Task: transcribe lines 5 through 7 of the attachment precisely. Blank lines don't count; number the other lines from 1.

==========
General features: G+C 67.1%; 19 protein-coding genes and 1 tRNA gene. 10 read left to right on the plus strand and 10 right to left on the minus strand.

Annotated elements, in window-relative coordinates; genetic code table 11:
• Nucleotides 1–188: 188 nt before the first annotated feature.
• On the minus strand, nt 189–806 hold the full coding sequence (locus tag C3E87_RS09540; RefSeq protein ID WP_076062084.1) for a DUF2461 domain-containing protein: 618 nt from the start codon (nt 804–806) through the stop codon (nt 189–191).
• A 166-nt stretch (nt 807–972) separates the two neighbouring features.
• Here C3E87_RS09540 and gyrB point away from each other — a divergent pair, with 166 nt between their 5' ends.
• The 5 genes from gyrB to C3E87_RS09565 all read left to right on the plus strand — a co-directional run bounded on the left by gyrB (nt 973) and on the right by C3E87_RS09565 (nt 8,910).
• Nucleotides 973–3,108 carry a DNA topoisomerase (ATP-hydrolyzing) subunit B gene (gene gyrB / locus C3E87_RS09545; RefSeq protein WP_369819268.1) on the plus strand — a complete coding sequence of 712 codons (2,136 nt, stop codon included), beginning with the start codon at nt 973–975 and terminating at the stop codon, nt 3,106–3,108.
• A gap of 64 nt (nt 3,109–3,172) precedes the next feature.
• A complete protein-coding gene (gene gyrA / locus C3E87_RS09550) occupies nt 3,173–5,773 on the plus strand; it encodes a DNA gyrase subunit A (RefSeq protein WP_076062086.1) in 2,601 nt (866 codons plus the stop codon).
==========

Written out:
• A 166-nt stretch (nt 807–972) separates the two neighbouring features.
• Here C3E87_RS09540 and gyrB point away from each other — a divergent pair, with 166 nt between their 5' ends.
• The 5 genes from gyrB to C3E87_RS09565 all read left to right on the plus strand — a co-directional run bounded on the left by gyrB (nt 973) and on the right by C3E87_RS09565 (nt 8,910).